David Hammons (American, born 1943) is an installation artist, performance artist and sculptor, who started in the 1970s. Committed to civil rights and Black Power movements, Hammons’ uses objects and ideas that stir African-American stereotypes, such as basketballs and hoops, spades and chains or kool aid, and subversively use these objects against the ruling ideology through his demonstrations/artwork. His work, along with that of Jimmie Dunham, Rirkrit Tiravanija, Gabriel Orozco and Banksy, blurs distinctions of space (inside/outside) and commodity (value/valueless), already established between art and status quo. In “Bliz-aard Ball Sale”, 1983, Hammons humorously presented different-sized snowballs for sale on a New York City street, next to other street merchants. Seen as valueless next to other consumer goods, perhaps in a gallery setting, with other artificial creations, value might be applied. In a piece titled “Pissed Off” he notoriously urinated against a Richard Serra sculpture combining public art with illegal public activity. (see also "Shoe Tree") His “Higher Goals”, 1986, situated basketball hoops atop telephone poles, erected in Cadman Plaza, Brooklyn, NY, commented on the impossibility of escaping the ghetto through sports stardom.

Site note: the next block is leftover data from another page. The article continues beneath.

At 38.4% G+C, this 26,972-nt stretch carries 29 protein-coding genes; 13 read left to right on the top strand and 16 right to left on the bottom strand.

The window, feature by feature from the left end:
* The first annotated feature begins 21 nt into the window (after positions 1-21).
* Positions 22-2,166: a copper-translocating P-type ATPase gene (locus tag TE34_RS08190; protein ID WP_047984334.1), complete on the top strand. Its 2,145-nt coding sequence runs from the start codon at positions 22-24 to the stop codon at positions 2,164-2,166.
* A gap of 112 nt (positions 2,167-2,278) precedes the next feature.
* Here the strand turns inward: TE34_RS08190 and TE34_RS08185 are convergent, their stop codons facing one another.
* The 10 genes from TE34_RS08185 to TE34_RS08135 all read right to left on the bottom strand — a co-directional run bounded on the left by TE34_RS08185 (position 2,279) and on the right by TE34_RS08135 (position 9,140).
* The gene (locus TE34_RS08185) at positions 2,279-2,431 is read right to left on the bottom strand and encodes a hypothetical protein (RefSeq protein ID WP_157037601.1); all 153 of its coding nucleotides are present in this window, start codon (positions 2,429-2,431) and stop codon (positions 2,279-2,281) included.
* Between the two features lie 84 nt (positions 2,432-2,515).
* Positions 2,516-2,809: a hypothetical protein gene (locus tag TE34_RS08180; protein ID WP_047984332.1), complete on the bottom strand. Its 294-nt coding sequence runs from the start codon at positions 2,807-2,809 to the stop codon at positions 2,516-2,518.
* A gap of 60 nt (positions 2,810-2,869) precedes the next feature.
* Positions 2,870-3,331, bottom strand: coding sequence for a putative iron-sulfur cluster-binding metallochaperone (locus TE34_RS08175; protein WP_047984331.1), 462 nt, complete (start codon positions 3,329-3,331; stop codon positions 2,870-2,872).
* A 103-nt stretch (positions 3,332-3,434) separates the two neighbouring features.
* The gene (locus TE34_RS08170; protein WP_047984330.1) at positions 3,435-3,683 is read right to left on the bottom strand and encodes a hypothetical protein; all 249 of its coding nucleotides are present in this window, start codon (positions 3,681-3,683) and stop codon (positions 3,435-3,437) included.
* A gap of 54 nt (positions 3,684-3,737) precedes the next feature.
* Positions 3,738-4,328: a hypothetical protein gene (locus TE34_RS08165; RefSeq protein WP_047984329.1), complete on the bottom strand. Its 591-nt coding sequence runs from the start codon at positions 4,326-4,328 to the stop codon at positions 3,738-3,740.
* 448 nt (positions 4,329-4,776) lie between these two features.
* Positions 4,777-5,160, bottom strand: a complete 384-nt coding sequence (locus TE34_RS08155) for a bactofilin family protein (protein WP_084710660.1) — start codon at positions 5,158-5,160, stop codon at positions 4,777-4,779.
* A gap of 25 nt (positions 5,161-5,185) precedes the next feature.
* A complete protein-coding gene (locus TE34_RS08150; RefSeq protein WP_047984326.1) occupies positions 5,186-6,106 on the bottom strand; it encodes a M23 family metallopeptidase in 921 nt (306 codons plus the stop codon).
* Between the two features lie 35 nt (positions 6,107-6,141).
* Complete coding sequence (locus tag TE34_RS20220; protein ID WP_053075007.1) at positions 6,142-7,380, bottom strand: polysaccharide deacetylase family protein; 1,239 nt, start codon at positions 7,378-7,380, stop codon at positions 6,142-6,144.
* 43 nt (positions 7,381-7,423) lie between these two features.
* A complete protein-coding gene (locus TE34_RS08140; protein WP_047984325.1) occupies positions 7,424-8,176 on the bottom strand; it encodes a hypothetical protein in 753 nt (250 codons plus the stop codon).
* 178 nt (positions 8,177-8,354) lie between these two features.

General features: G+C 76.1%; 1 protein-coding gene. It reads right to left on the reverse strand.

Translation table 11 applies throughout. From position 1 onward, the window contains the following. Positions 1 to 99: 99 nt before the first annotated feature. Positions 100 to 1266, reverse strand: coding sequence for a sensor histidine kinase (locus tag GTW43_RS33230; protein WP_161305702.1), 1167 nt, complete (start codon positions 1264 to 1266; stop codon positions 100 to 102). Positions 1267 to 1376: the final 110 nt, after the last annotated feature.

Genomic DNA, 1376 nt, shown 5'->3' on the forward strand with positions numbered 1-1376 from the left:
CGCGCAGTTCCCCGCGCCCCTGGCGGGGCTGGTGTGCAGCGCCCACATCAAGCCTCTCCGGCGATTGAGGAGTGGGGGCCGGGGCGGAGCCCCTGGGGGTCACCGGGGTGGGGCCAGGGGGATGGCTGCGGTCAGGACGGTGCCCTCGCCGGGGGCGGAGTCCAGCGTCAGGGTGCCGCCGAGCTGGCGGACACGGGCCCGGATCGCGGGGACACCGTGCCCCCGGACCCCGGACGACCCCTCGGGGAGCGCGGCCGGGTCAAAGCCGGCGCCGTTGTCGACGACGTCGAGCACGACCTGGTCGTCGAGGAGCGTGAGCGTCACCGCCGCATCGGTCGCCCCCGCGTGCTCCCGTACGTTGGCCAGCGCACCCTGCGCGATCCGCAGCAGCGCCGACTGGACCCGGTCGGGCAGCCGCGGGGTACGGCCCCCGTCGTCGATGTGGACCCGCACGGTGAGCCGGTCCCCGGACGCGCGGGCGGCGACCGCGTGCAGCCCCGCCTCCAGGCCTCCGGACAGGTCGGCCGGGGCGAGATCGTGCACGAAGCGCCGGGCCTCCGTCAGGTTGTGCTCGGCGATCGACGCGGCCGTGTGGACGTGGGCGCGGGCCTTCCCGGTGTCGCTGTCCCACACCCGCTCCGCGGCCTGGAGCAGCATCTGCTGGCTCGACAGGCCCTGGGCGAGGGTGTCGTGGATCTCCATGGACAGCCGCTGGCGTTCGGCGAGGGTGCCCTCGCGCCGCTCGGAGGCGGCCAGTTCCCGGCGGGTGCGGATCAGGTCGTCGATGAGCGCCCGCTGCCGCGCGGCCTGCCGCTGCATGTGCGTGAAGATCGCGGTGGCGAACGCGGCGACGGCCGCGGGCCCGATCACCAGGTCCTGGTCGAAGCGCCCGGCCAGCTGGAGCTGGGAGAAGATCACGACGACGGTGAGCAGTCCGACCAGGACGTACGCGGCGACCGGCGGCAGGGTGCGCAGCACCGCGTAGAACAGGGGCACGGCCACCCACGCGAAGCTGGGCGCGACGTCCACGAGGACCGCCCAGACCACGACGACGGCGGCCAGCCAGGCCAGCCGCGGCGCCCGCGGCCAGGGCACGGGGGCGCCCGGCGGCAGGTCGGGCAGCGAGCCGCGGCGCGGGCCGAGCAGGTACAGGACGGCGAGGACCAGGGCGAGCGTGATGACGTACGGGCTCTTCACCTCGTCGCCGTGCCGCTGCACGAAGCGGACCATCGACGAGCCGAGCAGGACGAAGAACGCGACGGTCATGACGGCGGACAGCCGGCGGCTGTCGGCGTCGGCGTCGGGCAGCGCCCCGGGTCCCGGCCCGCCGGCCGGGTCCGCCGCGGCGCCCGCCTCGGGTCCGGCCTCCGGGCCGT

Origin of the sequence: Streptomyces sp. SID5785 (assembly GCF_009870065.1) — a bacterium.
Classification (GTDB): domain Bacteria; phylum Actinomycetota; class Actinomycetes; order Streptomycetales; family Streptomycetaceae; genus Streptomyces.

Eventually agreeing to enter the gallery system, his first show in 2007, was entitled “Hammons”, at L&M Arts in New York City. Here he used the gallery space as a stage to comment on wealth and spaces of value by filling a back corner of the empty gallery with fur coats on stands, unaltered on the facing sides, but marked with strokes of thick black paint, varnished and scorched on the backsides. Hammons continued his intersecting works at L&M Arts in 2011 where he presented seemingly abstract paintings (á la Gerhard Richter), covered mostly by plastic trash bags, torn-up tarps and old blankets stirring associations of homelessness. As one of the most important artists of the late 20th century, David Hammons successfully attacks the major (established) with the revolutionary powers of the minor. He remarks: “Outrageously magical things happen when you mess around with a symbol.”